Background: Maintaining health and well-being in aging populations is critical.
Objective: To examine the association between dietary patterns in midlife and prevalence of healthy aging.
Design: Cross-sectional observational study.
Setting: Nurses' Health Study.
Participants: 10 670 women with dietary data and no major chronic diseases between 1984 and 1986, when they were in their late 50s and early 60s (median age, 59 years). Women provided information on health an average of 15 years later.
Measurements: Diet quality in midlife was ascertained using the Alternative Healthy Eating Index-2010 (AHEI-2010) and Alternate Mediterranean diet scores, averaged from 2 food-frequency questionnaires (1984 to 1986). “Healthy” aging was defined as survival to 70 years or older with maintenance of 4 health domains: no major chronic diseases or major impairments in cognitive or physical function or mental health.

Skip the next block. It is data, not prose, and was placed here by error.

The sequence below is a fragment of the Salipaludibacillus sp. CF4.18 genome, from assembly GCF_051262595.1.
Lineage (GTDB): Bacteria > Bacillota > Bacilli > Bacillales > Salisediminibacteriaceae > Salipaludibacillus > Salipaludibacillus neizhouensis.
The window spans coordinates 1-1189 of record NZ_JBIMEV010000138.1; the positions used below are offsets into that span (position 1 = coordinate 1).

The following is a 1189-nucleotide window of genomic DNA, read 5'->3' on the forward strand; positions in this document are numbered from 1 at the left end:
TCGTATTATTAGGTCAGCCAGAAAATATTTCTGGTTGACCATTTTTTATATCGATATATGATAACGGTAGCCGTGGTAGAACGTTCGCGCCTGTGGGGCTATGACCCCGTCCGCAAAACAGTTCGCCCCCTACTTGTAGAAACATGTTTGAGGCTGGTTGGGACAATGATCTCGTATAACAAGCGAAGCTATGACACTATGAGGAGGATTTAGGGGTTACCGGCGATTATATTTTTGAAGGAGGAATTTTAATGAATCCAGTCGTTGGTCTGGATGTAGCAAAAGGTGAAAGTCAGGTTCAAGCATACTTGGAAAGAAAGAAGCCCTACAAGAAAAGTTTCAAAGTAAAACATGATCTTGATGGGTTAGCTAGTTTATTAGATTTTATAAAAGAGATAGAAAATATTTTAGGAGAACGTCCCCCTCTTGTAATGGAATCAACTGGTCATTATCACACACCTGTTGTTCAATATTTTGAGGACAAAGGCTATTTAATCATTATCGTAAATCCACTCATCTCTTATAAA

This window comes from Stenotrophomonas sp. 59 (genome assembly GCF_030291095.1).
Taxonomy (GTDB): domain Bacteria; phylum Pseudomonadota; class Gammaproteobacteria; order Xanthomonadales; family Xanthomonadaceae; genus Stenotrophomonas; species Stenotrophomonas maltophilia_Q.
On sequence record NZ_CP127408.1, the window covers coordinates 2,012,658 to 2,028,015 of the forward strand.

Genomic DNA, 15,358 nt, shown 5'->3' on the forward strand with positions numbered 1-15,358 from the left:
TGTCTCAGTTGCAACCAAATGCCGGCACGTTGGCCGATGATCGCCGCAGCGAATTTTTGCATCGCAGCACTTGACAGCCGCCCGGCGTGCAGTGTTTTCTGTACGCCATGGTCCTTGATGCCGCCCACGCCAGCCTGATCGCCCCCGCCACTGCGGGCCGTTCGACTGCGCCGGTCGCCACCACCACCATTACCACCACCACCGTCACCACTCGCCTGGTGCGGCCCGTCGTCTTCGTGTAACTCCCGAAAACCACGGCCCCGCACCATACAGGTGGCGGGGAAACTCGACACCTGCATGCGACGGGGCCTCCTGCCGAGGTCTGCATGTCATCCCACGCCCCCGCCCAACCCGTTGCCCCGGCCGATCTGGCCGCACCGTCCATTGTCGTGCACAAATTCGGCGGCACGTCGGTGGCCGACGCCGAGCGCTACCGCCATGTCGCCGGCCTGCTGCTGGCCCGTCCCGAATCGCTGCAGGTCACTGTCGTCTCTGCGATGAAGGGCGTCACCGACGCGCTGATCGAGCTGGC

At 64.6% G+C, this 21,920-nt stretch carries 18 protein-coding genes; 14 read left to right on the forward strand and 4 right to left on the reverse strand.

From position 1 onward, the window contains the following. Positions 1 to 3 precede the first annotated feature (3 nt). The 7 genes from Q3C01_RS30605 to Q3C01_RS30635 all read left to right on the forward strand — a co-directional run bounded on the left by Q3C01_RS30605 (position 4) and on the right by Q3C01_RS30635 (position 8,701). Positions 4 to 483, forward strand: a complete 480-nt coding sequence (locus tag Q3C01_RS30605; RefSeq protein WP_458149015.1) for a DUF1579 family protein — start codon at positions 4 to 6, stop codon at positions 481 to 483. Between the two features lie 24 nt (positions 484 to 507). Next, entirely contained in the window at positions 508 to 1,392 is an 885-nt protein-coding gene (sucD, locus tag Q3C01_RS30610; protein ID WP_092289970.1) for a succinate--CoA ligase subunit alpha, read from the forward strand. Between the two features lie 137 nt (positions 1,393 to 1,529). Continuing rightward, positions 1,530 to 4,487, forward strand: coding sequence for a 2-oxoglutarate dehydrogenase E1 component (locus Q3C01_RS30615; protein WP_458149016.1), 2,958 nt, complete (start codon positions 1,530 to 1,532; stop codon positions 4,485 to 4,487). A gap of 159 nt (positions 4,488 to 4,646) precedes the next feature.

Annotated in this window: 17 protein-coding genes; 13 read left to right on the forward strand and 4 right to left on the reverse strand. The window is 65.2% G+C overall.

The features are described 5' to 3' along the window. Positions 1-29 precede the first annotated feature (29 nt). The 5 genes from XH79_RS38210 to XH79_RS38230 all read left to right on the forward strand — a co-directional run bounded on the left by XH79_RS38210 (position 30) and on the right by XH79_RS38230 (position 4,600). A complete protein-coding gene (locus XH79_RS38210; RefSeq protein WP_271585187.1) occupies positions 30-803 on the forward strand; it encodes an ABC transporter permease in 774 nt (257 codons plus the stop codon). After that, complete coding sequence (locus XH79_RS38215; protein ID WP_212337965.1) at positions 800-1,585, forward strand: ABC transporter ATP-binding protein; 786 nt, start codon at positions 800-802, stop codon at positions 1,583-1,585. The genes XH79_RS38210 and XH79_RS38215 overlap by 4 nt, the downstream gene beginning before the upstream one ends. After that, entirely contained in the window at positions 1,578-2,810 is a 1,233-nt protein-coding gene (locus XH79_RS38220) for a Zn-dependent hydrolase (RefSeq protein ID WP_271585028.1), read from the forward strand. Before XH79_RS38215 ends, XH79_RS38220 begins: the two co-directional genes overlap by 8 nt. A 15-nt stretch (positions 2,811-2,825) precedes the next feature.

Results: After multivariable adjustment, greater adherence to the AHEI-2010 (upper vs. lower quintiles) in midlife was related to 34% (95% CI, 9% to 66%; P for trend < 0.001) greater odds of healthy versus usual aging. Greater adherence to Alternate Mediterranean diet was related to 46% (CI, 17% to 83%; P for trend = 0.002) greater odds of healthy aging. When the 4 components of healthy aging were analyzed separately, the AHEI-2010 and Alternate Mediterranean diet were significantly associated with greater likelihood of no major limitations in physical function and mental health.
Limitations: Residual confounding was possible, although many confounding factors were considered. Bias due to complex patterns of measurement error within diet scores cannot be excluded.
Conclusion: Better diet quality at midlife seems to be strongly linked to greater health and well-being in persons surviving to older ages.
Primary Funding Source: National Cancer Institute, National Institutes of Health.